GSA Annual Meeting in Phoenix, Arizona, USA - 2019

Paper No. 144-2
Presentation Time: 1:55 PM


KOZIOL, Andrea M., Dept. of Geology, University of Dayton, 300 College Park, Dayton, OH 45469 and MACARTNEY, Adrienne, School of Geographical and Earth Sciences, University of Glasgow, Glasgow, G12 8QQ, United Kingdom

Martian meteorite Allan Hills 84001 (ALH 84001) is an orthopyroxenite with rare but intriguing carbonate globules (also called rosettes) and disseminated carbonate. These carbonates could tell us about water on Mars, and near-surface conditions, but interpretations of their deposition vary widely. Insight may be gained by examining terrestrial analog sites. For example, Treiman et al. (2002: EPSL 204, 323 – 332) and Koziol and Treiman (2018: GSA Abstracts w/ Program, Abstract 284-6) reported on carbonate globules observed in basalts and peridotite xenoliths from Spitsbergen, Svalbard, Norway. Similarly, MacArtney (2018: Ph.D. thesis, University of Glasgow) examined carbonates from the Semail ophiolite, Oman. Here we use both analogs to provide insight into ALH 84001 carbonates.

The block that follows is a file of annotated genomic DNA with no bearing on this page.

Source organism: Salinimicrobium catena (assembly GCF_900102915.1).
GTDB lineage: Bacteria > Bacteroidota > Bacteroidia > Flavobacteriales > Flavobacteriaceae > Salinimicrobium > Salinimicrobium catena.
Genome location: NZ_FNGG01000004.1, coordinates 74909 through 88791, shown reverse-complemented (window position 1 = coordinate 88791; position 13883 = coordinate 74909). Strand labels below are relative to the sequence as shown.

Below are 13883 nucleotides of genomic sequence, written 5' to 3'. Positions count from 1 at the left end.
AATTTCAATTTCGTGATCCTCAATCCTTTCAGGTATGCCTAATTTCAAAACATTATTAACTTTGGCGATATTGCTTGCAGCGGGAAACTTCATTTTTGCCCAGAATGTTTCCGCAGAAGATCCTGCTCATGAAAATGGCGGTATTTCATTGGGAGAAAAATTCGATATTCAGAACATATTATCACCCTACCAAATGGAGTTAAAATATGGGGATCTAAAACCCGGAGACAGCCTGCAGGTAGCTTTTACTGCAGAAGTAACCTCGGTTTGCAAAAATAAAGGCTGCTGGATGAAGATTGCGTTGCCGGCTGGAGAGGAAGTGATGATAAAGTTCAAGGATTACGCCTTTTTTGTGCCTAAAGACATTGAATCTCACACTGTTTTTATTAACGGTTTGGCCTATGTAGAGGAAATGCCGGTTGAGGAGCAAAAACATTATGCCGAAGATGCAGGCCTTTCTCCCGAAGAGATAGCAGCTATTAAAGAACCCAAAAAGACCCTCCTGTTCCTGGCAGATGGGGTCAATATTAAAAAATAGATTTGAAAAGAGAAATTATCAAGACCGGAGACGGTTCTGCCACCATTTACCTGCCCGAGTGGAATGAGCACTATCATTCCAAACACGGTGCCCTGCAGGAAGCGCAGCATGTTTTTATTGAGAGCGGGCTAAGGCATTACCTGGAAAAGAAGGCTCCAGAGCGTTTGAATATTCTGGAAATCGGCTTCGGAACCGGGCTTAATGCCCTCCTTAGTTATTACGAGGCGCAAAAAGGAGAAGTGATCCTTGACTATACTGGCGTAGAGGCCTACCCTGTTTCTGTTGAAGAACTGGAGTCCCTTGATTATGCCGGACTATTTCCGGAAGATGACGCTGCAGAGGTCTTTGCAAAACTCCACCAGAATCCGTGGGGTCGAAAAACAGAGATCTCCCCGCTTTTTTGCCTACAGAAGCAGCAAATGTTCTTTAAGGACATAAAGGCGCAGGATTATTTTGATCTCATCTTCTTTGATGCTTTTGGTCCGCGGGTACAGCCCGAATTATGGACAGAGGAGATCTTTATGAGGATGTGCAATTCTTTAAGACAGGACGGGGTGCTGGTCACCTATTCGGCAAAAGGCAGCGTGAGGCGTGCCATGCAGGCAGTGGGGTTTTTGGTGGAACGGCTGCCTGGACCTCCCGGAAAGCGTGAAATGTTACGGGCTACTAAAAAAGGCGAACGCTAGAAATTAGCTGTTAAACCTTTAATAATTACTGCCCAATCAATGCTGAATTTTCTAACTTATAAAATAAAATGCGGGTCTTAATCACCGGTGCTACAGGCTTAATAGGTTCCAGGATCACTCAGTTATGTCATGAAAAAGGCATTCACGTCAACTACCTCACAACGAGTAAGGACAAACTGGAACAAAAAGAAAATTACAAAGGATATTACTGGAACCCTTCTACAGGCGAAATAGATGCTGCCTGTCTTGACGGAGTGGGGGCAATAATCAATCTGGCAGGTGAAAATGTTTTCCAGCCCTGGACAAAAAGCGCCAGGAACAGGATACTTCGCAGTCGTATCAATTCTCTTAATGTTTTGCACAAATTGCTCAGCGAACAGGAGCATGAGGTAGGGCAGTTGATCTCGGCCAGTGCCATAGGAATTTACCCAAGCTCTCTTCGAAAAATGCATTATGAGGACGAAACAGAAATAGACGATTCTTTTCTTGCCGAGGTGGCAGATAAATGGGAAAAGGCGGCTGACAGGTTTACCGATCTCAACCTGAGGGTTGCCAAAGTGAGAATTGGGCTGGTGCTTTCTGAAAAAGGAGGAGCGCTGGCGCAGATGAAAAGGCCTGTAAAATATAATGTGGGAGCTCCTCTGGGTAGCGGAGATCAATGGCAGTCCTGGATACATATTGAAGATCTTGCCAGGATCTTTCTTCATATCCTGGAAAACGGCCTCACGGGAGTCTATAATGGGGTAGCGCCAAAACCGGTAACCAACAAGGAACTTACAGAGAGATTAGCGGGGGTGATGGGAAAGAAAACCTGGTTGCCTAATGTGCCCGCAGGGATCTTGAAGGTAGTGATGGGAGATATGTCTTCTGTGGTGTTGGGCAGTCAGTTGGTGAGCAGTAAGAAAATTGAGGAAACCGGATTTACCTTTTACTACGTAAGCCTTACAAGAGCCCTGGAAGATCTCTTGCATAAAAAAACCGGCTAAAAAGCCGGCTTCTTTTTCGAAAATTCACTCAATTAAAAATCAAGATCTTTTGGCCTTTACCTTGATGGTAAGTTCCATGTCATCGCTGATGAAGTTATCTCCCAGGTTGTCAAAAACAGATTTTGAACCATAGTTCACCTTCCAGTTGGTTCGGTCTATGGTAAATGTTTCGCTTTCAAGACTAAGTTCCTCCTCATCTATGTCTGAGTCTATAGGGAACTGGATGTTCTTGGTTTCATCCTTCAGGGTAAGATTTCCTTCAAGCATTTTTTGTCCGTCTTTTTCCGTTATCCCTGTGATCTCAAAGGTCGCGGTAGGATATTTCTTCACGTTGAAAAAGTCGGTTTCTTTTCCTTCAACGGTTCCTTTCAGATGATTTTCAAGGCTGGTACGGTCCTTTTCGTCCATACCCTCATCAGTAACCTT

Semail, a dry and warm Mars analog, has carbonates that occur as chemically zoned rosettes and slabs (following the nomenclature of Corrigan and Harvey, (2004) MAPS 39, 17-30). They are dolomitic and vary in Ca content. They appear similar to ALH 84001 rosettes but chemically are Mg-rich as the ophiolite is Mg-rich. It is proposed that slow growth and limited nucleation sites led to rosettes, while rapid growth and more nucleation sites led to slab carbonates. Mg-rich shallow subsurface aquifers draining and mixing is thought to lead to carbonate deposition. In Spitsbergen, carbonate zoning trends from Fe-rich Ca-bearing magnesite-siderite compositions to more Mg-rich magnesite compositions, very similar to zoning see in Martian carbonates. Inhomogeneity between zoned rosettes suggests inhomogeneous hydrothermal fluids.

Similar occurrences of zoned carbonates on Earth and in Martian meteorites imply similar origins. Could the ALH 84001 carbonates be formed in a shallow aquifer connected to the atmosphere, as suggested by the Semail occurrences? Or were they formed by hydrothermal waters, as suggested by the Spitsbergen occurrences? Halevy et al. (2011: PNAS, 108, 16895-16899) provided low temperature constraints on the ALH 84001 carbonates. Low temperature hydrothermal or shallow aquifer origins both seem possible.